The soundtrack reflects the game’s initial focus on the military academy Garden and the elite forces it trains. “The Landing” opens in warlike fashion with a series of brass fanfares before exploding into a epic action theme as the FMV sequence reflects an assault on Dollet. There is an effortless transition into a more electronically-oriented section as FMV transitions to free-roaming gameplay and a secondary section of the theme is nicely decorated by a quasi-orchestral take on the sorceress’ theme. The game also boasts two militaristic marches, “The Stage is Set” and “Movin’,” which not only intensify the situations they are used, but also use the sorceress’ theme wonderfully and are great for whistling along to. The airship theme “Ride On” is full of buoyancy and blithe; it is made even more attractive in soundtrack form by its programmatic introduction, based loosely around “Blue Sky,” one of several short themes that are used to FMV sequences in remarkable fashion. Less impressive are “SeeD,” which comprises of lengthy drum rolls separated by repetitive wind and brass fanfares, “Heresy,” an eerie yet hackneyed organ-based theme used to represent a secondary villain in Balamb Garden, and “The Mission,” a track that is successful in-game only, due to some poor harpsichord synth and a repetitive basso ostinato.
The town and setting themes are a mixed bag, as defined by the overworld theme “Blue Fields”. Though it has a beautiful melody and some sumptuous harmonies, it suffers from a repetitive ground bass and poor synth programming. It’s not all that bad, but its shortcomings are so prominent that it ends up being the most disappointing world map theme of the series and a major letdown after the likes of the “F.F.VII Main Theme.” Some more modest tracks compensate, for example Balamb’s “Breezy” uses major 6th guitar progressions to create a lovely seaside feel, while “Fisherman’s Horizon” carries a beautiful melody to provide a representation of a town that demonstrates peace, simplicity, and the fundamental importance of the sea. “Dance with the Balamb-fish” gives Dollet some ‘oomph’ and, like “Waltz for the Moon”, is written in the style of a stately yet gushing romantic dance (but not a waltz). “Fragments of Memories” is perhaps the most remarkable of all, however; its fragmented, fragile, soothing, and innocent melodies are interpreted by a single tuned percussion instrument and the theme is a strong setting for the dream sequence showing Laguna’s memories of Winhill.
The last third of the soundtrack introduces a number of interesting experiments. “The Salt Flats” is a beautiful ambient theme used in Disc Three to demonstrate the hostile environments on the journey to Esthar. “Silence and Motion” suitably represent the party’s arrival at the jaw-dropping futuristic metropolis. It offers a combination of sweeping well-developed melodies, eccentric percussion use, and high-pitched electronic sounds that seem to ‘float’ above everything. Even more zany is Uematsu’s interpretation of a crystal light pillar (whatever one of those is) called the Lunatic Pandora. It’s an imposing imperial march made twisted and alien by high-pitched synth sounds and eerie synth vocals. Less popular but still interesting are “Residents”, a light-hearted electro-acoustic theme with a quirky bass line, and “Compression of Time”, an ethereal minimalist creation that features a blaring saxophone sample endlessly repeated. Finally, “The Castle” is a Gothic organ theme to represent the final dungeon, but is hardly a hackneyed one; there are some modern touches to represent time compression, three contrasting sections, lots of intricate pseudo-counterpoint, and, of course, some unforgettable melodies.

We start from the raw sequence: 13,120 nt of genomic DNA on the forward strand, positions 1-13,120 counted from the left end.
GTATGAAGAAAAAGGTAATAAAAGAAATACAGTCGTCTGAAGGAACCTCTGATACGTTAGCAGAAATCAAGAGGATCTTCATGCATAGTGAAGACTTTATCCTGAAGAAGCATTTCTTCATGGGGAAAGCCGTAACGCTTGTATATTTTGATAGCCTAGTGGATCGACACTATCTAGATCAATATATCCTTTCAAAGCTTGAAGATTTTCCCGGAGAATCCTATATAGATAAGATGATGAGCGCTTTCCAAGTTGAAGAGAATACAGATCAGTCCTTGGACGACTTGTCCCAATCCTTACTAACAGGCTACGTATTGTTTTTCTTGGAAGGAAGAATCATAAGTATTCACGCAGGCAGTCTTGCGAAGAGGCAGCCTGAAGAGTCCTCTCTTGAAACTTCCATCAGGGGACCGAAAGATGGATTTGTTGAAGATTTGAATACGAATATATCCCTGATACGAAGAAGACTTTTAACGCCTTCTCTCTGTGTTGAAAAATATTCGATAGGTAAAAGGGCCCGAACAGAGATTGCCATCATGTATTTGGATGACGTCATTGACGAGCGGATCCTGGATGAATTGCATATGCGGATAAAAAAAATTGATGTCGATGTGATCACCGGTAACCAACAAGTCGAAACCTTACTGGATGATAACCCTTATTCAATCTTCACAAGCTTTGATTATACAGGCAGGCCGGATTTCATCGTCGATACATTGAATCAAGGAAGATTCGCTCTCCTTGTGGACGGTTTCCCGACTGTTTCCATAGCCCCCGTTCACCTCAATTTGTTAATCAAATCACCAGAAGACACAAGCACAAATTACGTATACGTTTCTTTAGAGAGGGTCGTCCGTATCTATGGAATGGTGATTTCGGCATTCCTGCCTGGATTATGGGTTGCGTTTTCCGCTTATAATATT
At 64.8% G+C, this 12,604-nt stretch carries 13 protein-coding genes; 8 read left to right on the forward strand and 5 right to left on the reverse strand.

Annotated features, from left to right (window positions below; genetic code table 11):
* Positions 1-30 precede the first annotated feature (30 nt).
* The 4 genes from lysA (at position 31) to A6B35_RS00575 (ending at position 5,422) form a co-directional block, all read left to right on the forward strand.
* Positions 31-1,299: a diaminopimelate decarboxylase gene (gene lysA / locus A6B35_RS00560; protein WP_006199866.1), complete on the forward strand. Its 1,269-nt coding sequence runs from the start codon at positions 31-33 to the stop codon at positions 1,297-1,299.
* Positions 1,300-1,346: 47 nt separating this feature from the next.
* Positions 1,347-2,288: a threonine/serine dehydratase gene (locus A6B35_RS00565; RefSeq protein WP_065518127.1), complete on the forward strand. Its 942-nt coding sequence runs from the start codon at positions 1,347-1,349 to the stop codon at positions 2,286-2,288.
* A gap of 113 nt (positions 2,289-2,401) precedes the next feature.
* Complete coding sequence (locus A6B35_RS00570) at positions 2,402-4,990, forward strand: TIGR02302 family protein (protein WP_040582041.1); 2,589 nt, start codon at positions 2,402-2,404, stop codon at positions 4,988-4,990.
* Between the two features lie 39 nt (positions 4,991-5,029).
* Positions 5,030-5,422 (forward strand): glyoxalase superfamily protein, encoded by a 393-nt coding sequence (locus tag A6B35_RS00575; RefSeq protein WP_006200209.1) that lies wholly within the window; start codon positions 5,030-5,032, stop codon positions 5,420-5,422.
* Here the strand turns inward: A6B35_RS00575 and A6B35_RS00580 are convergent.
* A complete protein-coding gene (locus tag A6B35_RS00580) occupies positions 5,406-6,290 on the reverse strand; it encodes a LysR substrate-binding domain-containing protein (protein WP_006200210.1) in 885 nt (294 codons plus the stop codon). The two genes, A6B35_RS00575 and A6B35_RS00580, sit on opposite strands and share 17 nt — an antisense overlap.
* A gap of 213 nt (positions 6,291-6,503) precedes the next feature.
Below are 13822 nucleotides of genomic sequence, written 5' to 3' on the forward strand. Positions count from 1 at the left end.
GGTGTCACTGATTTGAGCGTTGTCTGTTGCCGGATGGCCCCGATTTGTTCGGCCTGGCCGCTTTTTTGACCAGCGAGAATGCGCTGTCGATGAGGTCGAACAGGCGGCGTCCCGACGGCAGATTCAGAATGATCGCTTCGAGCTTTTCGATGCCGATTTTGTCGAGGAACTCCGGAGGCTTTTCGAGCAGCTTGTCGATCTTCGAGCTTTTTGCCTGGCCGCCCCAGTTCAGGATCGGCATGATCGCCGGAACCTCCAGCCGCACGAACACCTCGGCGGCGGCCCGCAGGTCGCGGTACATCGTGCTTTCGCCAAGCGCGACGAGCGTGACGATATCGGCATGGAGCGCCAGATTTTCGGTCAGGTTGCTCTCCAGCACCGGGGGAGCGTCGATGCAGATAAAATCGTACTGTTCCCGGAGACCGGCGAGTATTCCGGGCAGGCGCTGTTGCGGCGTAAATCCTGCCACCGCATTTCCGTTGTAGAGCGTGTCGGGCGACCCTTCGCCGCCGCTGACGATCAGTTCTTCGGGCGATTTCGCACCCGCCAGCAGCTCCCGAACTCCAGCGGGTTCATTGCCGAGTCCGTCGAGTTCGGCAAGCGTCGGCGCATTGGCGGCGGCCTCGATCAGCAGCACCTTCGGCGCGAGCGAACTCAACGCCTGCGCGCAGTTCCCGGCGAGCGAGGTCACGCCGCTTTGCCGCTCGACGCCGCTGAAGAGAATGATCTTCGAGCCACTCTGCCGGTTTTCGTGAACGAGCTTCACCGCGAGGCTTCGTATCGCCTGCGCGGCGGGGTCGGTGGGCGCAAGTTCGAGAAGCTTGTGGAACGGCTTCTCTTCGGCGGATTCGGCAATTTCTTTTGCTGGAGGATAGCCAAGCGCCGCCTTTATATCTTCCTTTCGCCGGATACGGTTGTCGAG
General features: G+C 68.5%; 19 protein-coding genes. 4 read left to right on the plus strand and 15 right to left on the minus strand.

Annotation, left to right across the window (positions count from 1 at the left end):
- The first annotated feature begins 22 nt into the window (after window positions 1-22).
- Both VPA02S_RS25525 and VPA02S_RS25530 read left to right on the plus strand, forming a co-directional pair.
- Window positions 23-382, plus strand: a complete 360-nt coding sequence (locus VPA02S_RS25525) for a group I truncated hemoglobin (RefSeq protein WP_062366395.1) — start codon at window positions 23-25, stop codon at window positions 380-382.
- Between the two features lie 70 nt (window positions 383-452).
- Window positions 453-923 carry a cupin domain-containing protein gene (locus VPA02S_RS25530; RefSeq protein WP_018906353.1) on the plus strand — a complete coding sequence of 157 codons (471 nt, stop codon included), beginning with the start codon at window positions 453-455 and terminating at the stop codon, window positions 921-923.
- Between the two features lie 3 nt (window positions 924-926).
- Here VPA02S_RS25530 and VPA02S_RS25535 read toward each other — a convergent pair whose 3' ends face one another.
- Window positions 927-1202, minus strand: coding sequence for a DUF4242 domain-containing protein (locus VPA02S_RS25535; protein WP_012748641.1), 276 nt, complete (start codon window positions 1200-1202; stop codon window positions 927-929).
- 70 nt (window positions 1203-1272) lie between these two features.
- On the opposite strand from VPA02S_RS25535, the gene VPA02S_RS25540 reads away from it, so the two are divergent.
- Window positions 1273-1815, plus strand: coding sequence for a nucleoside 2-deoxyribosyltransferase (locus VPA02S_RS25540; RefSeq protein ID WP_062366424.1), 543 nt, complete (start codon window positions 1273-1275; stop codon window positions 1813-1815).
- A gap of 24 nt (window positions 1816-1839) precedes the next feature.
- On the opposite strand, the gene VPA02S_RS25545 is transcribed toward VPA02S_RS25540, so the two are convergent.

Popular response to these themes have been mixed but hardly hostile, though, fear not, the authentic sound of the Final Fantasy series is not dead. Notably, the “Victory Fanfare”, “Prelude”, and Chocobo themes all make prominent appearances, even if their arrangements aren’t special. One way Uematsu has gone backwards from his Final Fantasy VI days are in the jazz- and country-based themes, though. “Shuffle or Boogie” lacks the quirky harmonies, decent melody, and sense of fun that made “Slam Shuffle” and “Spinach Rag” successful; it grows old very quickly used and is not effective as the accompaniment to the regularly played card game Triple Triad. There are a few effective light themes, however; the two slide show pieces in the final third of the soundtrack are fun, if underdeveloped, while “Under Her Control” represents the sleaziness of Deling City well, despite utilising yet another repetitive ground bass. Timber’s “Martial Law” initially drags on, but an awesome electric piano solo in the development section and some top-notch percussion use saves it from the realms of the unremarkable. Oh, and special mention for “Timber Owls”; this employs the most quirky ensemble in the game — pizzicato strings, a tuba, a clarinet, an oboe, a triangle, and the characteristic ‘tick-tock’ of a clock. And guess what? It works!